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Neutrinos interact only very weakly, so they are extremely penetrating. The theoretical neutrino–nucleon interaction cross-section, however, increases with increasing neutrino energy, and neutrinos with energies above 40 teraelectronvolts (TeV) are expected to be absorbed as they pass through the Earth. Experimentally, the cross-section has been determined only at the relatively low energies (below 0.4 TeV) that are available at neutrino beams from accelerators1,2. Here we report a measurement of neutrino absorption by the Earth using a sample of 10,784 energetic upward-going neutrino-induced muons. The flux of high-energy neutrinos transiting long paths through the Earth is attenuated compared to a reference sample that follows shorter trajectories. Using a fit to the two-dimensional distribution of muon energy and zenith angle, we determine the neutrino–nucleon interaction cross-section for neutrino energies 6.3–980 TeV, more than an order of magnitude higher than previous measurements. The measured cross-section is about 1.3 times the prediction of the standard model3, consistent with the expectations for charged- and neutral-current interactions. We do not observe a large increase in the cross-section with neutrino energy, in contrast with the predictions of some theoretical models, including those invoking more compact spatial dimensions4 or the production of leptoquarks5. This cross-section measurement can be used to set limits on the existence of some hypothesized beyond-standard-model particles, including leptoquarks.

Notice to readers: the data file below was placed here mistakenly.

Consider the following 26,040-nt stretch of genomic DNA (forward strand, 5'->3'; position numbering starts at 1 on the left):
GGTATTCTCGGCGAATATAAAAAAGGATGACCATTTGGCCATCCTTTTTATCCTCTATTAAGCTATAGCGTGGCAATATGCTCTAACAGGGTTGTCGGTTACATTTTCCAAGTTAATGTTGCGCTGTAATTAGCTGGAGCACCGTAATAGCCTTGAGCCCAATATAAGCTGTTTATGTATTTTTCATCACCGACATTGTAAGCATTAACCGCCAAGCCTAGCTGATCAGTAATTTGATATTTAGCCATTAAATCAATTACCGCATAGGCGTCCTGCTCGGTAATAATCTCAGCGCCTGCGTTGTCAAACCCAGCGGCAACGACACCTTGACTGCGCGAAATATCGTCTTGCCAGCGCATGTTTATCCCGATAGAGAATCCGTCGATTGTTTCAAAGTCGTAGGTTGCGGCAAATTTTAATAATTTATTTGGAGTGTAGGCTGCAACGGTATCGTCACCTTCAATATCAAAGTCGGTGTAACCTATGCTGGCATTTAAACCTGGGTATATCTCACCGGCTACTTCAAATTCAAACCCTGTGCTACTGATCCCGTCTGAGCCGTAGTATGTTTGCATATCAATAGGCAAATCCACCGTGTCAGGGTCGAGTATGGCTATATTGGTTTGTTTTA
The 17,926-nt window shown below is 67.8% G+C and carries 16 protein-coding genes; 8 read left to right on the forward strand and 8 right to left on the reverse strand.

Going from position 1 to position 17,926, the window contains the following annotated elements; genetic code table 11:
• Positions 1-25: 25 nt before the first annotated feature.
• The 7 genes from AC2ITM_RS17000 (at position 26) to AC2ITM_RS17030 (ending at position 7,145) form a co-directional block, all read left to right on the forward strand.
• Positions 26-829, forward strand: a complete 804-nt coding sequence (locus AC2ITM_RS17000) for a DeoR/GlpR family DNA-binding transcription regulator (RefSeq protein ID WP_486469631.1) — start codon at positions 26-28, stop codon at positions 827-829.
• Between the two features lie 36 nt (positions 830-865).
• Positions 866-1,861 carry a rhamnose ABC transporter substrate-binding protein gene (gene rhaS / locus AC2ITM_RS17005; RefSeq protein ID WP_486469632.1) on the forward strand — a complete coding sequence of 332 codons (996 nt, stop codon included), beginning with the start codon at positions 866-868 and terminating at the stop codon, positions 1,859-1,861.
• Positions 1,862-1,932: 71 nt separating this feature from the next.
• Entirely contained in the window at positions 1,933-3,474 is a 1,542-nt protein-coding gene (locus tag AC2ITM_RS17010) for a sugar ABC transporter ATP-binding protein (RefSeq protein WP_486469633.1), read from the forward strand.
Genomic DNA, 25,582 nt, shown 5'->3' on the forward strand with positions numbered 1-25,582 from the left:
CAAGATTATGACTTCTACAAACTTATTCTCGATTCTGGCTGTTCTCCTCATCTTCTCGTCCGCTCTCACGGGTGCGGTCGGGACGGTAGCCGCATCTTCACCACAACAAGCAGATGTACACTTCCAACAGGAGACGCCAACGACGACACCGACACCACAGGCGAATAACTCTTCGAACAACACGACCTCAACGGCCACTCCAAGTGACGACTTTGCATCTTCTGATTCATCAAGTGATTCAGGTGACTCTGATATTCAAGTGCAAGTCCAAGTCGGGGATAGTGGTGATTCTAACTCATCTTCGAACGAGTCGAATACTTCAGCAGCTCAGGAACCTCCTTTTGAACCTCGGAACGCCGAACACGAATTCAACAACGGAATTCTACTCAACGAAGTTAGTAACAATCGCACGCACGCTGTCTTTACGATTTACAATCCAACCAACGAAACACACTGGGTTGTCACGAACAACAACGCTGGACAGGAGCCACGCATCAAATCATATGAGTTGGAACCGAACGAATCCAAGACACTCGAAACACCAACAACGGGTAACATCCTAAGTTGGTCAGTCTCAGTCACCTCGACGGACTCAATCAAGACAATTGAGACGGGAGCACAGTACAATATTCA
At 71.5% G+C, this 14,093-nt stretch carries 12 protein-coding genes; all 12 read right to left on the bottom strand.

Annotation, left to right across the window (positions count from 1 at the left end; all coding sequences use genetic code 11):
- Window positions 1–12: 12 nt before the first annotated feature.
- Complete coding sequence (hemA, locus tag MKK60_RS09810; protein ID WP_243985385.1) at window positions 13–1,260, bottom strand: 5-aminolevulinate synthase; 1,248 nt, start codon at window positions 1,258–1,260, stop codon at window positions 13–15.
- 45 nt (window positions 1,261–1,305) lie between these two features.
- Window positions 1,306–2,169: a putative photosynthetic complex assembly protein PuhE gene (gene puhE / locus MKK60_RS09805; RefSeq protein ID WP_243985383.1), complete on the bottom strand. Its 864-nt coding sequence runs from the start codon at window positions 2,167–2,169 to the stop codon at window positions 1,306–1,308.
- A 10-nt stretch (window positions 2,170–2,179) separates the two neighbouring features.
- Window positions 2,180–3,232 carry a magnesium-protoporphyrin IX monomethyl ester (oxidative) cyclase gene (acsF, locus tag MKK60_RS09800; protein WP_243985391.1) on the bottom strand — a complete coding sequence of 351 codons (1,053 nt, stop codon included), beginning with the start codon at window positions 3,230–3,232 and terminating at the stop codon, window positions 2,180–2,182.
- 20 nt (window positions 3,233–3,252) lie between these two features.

Accepted version. Nature, Vol. 551 (November 30, 2017): 596-600. DOI. © 2017 Springer Nature Limited. Used with permission.

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A complete list of all the members in The IceCube Collaboration is available in the article text.

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